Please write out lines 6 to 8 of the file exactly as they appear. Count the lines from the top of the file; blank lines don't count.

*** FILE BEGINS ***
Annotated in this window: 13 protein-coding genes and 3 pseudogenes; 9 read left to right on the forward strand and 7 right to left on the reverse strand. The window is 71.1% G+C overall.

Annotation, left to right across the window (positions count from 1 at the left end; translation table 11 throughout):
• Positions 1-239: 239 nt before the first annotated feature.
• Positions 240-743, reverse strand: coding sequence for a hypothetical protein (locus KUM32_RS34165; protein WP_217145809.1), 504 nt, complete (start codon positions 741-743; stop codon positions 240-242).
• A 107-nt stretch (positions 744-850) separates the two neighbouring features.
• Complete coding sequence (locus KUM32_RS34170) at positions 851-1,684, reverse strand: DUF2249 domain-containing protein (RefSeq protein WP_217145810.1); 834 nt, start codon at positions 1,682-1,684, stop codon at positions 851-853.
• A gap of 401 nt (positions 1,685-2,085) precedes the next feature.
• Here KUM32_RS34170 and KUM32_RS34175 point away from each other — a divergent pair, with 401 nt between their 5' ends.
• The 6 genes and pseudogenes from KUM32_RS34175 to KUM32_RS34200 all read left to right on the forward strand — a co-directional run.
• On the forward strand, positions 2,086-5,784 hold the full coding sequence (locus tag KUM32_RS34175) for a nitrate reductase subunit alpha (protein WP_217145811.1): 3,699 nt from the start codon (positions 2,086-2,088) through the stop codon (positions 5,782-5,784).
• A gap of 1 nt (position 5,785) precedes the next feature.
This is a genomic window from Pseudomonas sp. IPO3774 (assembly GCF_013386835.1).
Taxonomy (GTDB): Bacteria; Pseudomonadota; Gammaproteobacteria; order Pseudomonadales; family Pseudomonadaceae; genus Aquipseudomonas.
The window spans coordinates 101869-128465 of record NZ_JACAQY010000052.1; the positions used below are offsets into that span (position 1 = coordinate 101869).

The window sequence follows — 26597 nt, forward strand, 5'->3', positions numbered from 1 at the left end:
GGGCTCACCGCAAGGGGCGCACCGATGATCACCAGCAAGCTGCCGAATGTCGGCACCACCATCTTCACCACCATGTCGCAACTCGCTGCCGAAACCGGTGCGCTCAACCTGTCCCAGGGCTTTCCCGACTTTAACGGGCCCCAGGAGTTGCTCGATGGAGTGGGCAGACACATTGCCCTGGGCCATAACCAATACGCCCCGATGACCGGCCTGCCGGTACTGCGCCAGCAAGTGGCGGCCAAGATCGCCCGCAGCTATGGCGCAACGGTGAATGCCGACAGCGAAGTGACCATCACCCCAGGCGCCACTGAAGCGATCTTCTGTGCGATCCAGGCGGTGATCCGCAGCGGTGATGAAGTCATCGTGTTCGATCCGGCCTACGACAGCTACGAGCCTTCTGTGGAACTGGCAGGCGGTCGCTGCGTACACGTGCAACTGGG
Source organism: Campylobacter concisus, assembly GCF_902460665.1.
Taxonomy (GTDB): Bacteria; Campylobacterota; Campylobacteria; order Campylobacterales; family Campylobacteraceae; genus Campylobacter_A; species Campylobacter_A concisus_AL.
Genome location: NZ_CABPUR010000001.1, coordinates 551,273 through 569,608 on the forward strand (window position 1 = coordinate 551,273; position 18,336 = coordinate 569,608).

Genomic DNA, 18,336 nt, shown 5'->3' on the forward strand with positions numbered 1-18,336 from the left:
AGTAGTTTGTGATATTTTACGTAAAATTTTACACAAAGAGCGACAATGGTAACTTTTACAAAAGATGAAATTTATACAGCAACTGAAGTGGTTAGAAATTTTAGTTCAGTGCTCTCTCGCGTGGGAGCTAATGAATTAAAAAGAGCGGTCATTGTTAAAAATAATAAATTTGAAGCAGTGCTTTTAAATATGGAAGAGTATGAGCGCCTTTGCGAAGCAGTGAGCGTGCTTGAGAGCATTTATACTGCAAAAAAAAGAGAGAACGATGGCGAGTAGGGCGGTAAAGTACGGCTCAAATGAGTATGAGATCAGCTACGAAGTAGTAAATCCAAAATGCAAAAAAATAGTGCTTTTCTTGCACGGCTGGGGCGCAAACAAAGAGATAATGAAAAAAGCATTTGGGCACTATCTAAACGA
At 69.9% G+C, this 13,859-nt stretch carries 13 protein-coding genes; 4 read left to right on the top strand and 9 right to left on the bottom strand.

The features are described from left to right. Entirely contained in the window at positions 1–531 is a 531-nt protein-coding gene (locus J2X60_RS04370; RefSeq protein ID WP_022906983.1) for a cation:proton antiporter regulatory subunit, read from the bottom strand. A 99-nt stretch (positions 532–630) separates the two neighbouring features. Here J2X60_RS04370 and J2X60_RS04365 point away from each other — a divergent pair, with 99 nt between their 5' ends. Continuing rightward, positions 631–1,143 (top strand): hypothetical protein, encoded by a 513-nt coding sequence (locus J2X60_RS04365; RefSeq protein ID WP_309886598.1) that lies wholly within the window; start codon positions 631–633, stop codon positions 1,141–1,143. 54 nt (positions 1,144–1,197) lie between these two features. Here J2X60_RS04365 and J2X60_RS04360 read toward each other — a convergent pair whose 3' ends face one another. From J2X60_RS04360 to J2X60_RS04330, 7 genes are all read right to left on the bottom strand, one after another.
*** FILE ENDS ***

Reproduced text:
• Complete coding sequence (locus KUM32_RS34170) at positions 851-1,684, reverse strand: DUF2249 domain-containing protein (RefSeq protein WP_217145810.1); 834 nt, start codon at positions 1,682-1,684, stop codon at positions 851-853.
• A gap of 401 nt (positions 1,685-2,085) precedes the next feature.
• Here KUM32_RS34170 and KUM32_RS34175 point away from each other — a divergent pair, with 401 nt between their 5' ends.